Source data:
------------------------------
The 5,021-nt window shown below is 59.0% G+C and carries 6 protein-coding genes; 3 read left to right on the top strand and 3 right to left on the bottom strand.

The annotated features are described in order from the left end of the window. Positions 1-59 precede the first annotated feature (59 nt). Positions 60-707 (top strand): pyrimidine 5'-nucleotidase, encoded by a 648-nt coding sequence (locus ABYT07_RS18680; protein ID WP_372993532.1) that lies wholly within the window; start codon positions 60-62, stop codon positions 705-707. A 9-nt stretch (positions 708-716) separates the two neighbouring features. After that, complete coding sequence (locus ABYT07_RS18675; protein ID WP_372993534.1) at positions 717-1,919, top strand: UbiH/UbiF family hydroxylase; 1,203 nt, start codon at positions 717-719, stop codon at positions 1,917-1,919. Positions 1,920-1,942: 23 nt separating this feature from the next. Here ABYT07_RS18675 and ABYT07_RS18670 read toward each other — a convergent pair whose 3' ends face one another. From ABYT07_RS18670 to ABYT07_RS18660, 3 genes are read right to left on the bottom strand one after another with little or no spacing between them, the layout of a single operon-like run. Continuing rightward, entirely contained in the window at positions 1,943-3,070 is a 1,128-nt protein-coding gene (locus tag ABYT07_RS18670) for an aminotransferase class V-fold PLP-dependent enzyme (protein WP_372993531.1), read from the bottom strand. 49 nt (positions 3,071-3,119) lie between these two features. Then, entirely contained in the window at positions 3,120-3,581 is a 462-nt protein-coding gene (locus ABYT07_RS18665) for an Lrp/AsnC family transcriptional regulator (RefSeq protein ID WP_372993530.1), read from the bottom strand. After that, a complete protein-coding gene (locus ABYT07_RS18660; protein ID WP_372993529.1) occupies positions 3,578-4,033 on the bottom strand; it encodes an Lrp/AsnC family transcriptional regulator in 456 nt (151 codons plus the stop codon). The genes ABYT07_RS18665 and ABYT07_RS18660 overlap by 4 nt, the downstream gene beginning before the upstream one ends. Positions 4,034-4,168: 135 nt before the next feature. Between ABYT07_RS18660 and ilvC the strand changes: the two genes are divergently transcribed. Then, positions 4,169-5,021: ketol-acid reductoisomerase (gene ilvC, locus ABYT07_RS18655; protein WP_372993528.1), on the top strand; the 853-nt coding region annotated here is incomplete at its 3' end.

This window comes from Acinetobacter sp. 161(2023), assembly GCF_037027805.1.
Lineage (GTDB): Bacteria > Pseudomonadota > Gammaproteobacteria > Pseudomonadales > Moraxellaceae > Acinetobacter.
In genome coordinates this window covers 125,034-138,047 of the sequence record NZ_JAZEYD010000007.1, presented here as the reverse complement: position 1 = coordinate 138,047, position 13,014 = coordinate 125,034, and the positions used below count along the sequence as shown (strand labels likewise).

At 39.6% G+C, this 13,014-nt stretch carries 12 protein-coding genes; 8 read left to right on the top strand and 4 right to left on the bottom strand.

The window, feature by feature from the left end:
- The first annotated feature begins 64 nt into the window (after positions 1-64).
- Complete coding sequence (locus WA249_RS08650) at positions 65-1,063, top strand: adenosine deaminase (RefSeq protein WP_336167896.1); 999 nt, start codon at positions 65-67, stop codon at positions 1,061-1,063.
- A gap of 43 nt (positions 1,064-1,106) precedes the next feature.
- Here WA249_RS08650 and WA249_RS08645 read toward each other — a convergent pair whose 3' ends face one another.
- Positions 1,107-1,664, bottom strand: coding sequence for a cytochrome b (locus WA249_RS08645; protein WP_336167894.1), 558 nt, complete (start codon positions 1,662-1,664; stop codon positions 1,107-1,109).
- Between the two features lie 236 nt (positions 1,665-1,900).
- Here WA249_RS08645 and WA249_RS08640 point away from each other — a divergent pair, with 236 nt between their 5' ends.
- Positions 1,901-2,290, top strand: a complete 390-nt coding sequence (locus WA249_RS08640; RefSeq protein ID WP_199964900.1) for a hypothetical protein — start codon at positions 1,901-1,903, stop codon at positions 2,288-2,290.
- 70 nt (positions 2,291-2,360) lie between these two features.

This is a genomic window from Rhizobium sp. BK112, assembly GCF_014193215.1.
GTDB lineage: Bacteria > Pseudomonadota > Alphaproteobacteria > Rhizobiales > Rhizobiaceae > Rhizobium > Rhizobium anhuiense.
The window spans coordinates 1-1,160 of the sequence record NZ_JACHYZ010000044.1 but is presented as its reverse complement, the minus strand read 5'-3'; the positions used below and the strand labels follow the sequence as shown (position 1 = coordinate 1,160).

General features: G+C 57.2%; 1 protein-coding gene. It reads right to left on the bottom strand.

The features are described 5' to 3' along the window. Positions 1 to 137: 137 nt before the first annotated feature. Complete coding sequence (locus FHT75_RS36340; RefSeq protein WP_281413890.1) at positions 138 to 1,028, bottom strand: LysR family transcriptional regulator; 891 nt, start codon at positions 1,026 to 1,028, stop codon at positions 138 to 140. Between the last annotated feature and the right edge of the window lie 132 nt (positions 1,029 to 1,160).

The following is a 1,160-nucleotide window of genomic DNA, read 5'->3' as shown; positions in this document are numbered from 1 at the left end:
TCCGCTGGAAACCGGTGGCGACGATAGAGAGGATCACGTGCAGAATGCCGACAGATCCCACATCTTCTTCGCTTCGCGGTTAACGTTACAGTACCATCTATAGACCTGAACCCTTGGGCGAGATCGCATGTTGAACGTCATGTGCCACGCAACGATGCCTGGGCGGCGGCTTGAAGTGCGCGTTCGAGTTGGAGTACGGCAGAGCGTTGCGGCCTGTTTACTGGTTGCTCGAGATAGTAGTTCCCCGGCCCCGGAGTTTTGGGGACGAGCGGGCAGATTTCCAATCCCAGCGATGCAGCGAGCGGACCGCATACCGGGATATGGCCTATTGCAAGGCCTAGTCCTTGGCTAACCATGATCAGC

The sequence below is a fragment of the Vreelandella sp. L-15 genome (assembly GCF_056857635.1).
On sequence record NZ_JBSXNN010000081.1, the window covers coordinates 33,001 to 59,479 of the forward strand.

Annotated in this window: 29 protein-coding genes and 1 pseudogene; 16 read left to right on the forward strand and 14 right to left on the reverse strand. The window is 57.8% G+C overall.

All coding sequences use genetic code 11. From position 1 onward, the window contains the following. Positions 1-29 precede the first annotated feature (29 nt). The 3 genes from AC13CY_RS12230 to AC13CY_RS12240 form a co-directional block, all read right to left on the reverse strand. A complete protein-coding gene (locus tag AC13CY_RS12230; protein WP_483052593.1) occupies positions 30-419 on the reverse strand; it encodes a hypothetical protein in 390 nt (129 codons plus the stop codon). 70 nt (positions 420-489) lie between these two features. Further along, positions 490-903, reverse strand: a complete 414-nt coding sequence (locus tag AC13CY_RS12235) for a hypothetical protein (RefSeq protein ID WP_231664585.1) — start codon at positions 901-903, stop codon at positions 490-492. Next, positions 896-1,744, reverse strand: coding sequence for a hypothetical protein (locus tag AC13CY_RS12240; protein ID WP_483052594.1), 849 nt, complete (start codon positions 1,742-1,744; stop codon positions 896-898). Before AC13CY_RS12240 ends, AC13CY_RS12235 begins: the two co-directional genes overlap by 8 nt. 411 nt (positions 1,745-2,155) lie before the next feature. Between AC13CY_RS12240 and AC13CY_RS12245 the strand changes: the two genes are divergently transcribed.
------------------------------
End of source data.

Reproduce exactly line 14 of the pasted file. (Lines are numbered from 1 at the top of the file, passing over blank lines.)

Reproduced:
- Here WA249_RS08645 and WA249_RS08640 point away from each other — a divergent pair, with 236 nt between their 5' ends.